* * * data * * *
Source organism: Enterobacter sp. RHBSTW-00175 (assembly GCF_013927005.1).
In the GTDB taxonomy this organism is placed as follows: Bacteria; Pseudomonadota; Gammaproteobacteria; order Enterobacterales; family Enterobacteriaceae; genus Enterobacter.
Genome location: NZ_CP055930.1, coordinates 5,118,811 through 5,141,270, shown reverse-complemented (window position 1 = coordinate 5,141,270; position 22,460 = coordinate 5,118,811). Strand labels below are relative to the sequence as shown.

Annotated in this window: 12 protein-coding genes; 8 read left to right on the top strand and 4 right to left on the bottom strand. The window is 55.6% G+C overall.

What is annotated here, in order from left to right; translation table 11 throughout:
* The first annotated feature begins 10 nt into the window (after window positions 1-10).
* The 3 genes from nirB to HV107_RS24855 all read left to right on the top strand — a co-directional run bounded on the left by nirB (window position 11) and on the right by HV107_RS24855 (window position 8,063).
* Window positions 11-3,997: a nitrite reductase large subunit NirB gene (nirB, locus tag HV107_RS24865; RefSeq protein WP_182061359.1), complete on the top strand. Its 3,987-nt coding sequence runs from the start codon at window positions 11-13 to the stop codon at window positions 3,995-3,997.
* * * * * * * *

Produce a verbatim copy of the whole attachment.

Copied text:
Source organism: Enterobacter sp. RHBSTW-00175 (assembly GCF_013927005.1).
In the GTDB taxonomy this organism is placed as follows: Bacteria; Pseudomonadota; Gammaproteobacteria; order Enterobacterales; family Enterobacteriaceae; genus Enterobacter.
Genome location: NZ_CP055930.1, coordinates 5,118,811 through 5,141,270, shown reverse-complemented (window position 1 = coordinate 5,141,270; position 22,460 = coordinate 5,118,811). Strand labels below are relative to the sequence as shown.

Annotated in this window: 12 protein-coding genes; 8 read left to right on the top strand and 4 right to left on the bottom strand. The window is 55.6% G+C overall.

What is annotated here, in order from left to right; translation table 11 throughout:
* The first annotated feature begins 10 nt into the window (after window positions 1-10).
* The 3 genes from nirB to HV107_RS24855 all read left to right on the top strand — a co-directional run bounded on the left by nirB (window position 11) and on the right by HV107_RS24855 (window position 8,063).
* Window positions 11-3,997: a nitrite reductase large subunit NirB gene (nirB, locus tag HV107_RS24865; RefSeq protein WP_182061359.1), complete on the top strand. Its 3,987-nt coding sequence runs from the start codon at window positions 11-13 to the stop codon at window positions 3,995-3,997.